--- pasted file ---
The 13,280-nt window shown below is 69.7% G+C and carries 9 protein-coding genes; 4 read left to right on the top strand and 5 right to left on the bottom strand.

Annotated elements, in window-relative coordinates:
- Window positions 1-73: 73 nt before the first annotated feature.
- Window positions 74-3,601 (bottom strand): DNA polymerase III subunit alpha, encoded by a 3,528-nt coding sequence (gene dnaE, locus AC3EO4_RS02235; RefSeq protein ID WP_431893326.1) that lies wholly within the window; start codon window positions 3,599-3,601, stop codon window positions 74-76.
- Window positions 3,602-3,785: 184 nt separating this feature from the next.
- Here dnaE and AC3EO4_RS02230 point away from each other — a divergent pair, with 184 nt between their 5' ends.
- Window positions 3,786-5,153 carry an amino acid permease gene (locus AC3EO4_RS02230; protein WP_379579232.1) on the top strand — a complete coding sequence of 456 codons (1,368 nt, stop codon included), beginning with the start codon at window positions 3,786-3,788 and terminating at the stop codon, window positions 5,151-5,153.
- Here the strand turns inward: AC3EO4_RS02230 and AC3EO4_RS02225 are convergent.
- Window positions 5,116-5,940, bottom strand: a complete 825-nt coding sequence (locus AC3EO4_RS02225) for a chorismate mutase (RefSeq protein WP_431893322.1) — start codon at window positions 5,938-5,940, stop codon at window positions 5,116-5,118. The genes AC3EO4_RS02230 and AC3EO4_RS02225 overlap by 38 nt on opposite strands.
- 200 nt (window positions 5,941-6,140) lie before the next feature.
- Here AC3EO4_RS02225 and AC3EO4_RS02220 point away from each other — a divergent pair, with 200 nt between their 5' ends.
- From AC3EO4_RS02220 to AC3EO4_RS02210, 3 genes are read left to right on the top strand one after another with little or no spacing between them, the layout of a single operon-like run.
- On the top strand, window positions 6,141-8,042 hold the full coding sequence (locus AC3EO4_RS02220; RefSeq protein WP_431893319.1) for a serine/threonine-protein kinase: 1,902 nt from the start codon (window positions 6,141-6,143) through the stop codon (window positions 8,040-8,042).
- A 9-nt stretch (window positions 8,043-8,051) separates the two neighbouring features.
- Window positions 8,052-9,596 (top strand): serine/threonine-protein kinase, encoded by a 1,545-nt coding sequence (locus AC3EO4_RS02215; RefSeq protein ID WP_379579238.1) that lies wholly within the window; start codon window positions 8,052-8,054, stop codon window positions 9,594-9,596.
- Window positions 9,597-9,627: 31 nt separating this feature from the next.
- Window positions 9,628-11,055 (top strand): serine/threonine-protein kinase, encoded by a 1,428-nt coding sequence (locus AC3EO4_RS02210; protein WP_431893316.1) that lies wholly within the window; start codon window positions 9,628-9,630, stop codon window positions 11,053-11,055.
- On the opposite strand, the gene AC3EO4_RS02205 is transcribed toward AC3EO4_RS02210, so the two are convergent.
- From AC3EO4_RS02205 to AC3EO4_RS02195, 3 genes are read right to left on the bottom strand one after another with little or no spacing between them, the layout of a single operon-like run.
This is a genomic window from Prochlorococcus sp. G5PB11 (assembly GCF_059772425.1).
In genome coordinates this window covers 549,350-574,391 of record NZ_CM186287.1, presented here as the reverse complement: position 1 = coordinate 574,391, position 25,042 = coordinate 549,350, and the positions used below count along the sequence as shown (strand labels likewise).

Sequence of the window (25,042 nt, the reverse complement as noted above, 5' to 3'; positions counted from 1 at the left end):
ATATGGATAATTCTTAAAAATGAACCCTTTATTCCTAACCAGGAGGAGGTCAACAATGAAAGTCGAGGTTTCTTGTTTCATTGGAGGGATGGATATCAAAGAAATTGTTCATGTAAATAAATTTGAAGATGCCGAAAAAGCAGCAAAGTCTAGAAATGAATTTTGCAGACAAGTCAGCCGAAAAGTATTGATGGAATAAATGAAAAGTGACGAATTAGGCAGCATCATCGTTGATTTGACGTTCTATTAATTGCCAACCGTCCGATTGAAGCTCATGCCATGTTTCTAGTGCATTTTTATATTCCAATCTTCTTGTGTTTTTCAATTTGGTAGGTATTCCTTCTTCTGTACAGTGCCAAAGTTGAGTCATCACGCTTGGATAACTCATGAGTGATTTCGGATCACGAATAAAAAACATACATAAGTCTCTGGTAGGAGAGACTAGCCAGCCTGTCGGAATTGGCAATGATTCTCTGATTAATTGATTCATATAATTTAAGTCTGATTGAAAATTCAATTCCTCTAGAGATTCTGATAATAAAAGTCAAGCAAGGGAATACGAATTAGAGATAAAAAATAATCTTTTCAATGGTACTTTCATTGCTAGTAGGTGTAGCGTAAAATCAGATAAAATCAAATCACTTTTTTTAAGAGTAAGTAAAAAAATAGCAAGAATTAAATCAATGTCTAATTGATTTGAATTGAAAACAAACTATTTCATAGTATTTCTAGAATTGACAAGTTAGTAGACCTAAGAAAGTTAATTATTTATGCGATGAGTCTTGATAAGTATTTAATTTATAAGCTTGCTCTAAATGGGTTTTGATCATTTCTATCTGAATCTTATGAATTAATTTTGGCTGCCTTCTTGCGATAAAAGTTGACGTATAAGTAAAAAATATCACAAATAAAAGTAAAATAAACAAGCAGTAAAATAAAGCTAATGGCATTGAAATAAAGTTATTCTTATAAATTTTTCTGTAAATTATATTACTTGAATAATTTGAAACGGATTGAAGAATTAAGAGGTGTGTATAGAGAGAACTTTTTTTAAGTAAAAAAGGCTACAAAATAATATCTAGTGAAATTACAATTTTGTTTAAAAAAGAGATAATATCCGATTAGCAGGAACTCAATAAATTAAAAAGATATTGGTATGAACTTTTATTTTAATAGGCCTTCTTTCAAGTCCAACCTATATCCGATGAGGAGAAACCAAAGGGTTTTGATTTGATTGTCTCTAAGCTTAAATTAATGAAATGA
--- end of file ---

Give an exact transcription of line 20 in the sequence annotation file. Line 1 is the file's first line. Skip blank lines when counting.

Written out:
This is a genomic window from Prochlorococcus sp. G5PB11 (assembly GCF_059772425.1).